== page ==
Manitoba decides not to appeal court ruling on child benefit payments
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This article was published 04/08/2022 (185 days ago), so information in it may no longer be current.
WINNIPEG – The Manitoba government said Thursday it will not appeal a court ruling that found the province was wrong to claw back hundreds of millions of dollars in federal benefit payments to kids in child welfare.
The government also appeared open to calls for it to return the money, which Indigenous leaders have said totalled more than $300 million.
“That is certainly on the table for discussion,” Families Minister Rochelle Squires said.
“We certainly respect the ruling and we also respect and acknowledge that amends need to be made.”
The former NDP government started to claw back the federal benefit called the Children’s Special Allowance in 2006. The money goes to agencies that care for children and mirrors the Canada Child Benefit given to parents who are raising their kids.
The province had argued it was right to keep the federal money since it was paying for children in care. The Progressive Conservative government ended the practice in 2019, but also passed a law to retroactively formalize it and try to prevent any legal action.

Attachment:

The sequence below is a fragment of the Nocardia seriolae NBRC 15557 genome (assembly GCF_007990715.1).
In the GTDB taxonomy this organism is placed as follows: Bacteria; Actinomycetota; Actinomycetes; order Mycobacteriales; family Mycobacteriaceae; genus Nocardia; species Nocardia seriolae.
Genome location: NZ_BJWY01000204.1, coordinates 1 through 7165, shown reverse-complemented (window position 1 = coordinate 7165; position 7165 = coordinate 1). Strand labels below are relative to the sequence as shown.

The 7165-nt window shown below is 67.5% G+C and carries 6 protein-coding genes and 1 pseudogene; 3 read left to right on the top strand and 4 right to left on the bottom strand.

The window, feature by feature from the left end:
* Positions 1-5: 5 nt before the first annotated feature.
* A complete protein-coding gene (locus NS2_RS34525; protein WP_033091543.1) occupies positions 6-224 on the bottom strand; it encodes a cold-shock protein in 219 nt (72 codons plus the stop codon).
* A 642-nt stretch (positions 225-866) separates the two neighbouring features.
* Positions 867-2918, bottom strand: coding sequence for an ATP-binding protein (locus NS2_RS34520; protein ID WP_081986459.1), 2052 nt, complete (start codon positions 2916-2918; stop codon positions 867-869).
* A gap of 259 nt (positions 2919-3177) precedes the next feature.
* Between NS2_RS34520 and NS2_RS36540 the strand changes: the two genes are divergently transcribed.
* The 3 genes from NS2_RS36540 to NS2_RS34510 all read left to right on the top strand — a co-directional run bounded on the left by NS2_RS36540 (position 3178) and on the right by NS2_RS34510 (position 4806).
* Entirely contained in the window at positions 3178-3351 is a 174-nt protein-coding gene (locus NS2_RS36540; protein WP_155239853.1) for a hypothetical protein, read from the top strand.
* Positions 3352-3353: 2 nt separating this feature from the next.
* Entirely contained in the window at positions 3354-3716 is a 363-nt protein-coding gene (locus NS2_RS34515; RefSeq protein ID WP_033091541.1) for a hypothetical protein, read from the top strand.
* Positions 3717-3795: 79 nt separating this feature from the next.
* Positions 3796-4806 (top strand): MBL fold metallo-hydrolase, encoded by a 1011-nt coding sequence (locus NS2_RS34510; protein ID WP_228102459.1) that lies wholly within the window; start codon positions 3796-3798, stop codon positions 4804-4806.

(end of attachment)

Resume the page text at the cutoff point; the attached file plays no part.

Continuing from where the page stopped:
In May, Court of Queen’s Bench Justice James Edmond said the clawback was wrong and struck down the law that barred legal action.
He said the clawback undermined federal law governing the child benefit and violated the rights of Indigenous children under the Charter of Rights and Freedoms. About 90 per cent of children in care in Manitoba are Indigenous.
The Manitoba Métis Federation welcomed the government’s decision.
“While there are still outstanding decisions to be made about how the money will be returned to (children in care), we are seeing that the provincial government is acting in good faith, which gives us hope that the matter will be resolved soon,” Mona Buors, the federation’s minister for Métis child and family services, said in a news release.
Squires also announced Thursday the government will establish a working group with representatives from Indigenous organizations that will examine all future policies and legislation concerning Indigenous children in care.
“That is what this (group) will be dedicated to — not only addressing past wrongs but moving forward with Indigenous-led solutions in the child welfare system.”
This report by The Canadian Press was first published Aug. 4, 2022